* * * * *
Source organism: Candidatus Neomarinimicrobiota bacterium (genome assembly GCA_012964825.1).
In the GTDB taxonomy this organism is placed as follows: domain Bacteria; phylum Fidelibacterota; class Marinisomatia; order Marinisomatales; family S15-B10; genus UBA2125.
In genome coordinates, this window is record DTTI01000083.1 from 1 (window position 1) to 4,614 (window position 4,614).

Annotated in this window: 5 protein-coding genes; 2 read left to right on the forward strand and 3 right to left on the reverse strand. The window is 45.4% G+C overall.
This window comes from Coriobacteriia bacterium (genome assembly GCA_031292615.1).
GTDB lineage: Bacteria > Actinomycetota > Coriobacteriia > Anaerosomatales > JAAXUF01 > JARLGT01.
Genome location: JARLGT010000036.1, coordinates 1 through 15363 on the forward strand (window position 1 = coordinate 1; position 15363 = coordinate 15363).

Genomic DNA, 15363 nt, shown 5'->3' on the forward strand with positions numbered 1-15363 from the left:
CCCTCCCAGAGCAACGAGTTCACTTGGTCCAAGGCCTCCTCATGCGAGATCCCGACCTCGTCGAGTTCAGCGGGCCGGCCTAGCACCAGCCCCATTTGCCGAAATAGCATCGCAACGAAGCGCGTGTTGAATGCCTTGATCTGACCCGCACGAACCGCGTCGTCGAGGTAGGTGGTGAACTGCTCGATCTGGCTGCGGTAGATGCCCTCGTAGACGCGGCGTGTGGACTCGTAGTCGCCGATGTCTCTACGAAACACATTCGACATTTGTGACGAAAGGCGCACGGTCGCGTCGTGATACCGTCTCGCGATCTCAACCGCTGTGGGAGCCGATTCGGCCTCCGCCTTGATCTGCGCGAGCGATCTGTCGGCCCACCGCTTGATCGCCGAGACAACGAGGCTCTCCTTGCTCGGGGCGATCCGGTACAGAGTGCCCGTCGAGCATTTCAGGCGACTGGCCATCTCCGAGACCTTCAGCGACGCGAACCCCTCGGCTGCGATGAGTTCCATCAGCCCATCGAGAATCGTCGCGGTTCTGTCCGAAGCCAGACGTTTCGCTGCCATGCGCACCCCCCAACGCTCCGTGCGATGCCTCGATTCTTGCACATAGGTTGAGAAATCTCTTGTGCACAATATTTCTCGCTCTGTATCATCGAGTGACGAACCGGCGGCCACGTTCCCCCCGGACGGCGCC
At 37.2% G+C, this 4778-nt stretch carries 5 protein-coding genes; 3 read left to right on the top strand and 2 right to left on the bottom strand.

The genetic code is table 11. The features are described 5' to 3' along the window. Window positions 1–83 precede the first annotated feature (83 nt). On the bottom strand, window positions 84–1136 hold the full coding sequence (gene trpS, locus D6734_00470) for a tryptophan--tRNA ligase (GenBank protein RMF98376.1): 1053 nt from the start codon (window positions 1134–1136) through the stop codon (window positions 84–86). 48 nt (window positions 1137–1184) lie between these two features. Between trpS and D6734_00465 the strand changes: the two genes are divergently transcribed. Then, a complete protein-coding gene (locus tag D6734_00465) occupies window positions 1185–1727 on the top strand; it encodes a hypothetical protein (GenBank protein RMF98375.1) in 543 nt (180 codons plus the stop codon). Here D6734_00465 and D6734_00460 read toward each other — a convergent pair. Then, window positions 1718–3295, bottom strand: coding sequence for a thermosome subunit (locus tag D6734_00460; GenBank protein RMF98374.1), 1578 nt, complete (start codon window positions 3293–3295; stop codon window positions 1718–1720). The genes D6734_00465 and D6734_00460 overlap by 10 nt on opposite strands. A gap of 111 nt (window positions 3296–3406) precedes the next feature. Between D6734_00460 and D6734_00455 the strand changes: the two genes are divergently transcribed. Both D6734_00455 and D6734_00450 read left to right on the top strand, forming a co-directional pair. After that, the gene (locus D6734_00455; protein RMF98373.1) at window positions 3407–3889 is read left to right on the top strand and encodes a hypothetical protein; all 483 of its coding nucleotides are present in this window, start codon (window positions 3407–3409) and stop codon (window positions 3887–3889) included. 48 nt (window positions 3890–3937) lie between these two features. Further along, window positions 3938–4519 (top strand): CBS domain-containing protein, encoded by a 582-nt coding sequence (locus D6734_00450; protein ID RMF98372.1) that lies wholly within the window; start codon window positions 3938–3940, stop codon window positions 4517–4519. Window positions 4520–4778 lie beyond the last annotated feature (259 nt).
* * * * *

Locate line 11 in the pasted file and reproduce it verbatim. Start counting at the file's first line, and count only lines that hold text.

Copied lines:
The genetic code is table 11. The features are described 5' to 3' along the window. Window positions 1–83 precede the first annotated feature (83 nt). On the bottom strand, window positions 84–1136 hold the full coding sequence (gene trpS, locus D6734_00470) for a tryptophan--tRNA ligase (GenBank protein RMF98376.1): 1053 nt from the start codon (window positions 1134–1136) through the stop codon (window positions 84–86). 48 nt (window positions 1137–1184) lie between these two features. Between trpS and D6734_00465 the strand changes: the two genes are divergently transcribed. Then, a complete protein-coding gene (locus tag D6734_00465) occupies window positions 1185–1727 on the top strand; it encodes a hypothetical protein (GenBank protein RMF98375.1) in 543 nt (180 codons plus the stop codon). Here D6734_00465 and D6734_00460 read toward each other — a convergent pair. Then, window positions 1718–3295, bottom strand: coding sequence for a thermosome subunit (locus tag D6734_00460; GenBank protein RMF98374.1), 1578 nt, complete (start codon window positions 3293–3295; stop codon window positions 1718–1720). The genes D6734_00465 and D6734_00460 overlap by 10 nt on opposite strands. A gap of 111 nt (window positions 3296–3406) precedes the next feature. Between D6734_00460 and D6734_00455 the strand changes: the two genes are divergently transcribed. Both D6734_00455 and D6734_00450 read left to right on the top strand, forming a co-directional pair. After that, the gene (locus D6734_00455; protein RMF98373.1) at window positions 3407–3889 is read left to right on the top strand and encodes a hypothetical protein; all 483 of its coding nucleotides are present in this window, start codon (window positions 3407–3409) and stop codon (window positions 3887–3889) included. 48 nt (window positions 3890–3937) lie between these two features. Further along, window positions 3938–4519 (top strand): CBS domain-containing protein, encoded by a 582-nt coding sequence (locus D6734_00450; protein ID RMF98372.1) that lies wholly within the window; start codon window positions 3938–3940, stop codon window positions 4517–4519. Window positions 4520–4778 lie beyond the last annotated feature (259 nt).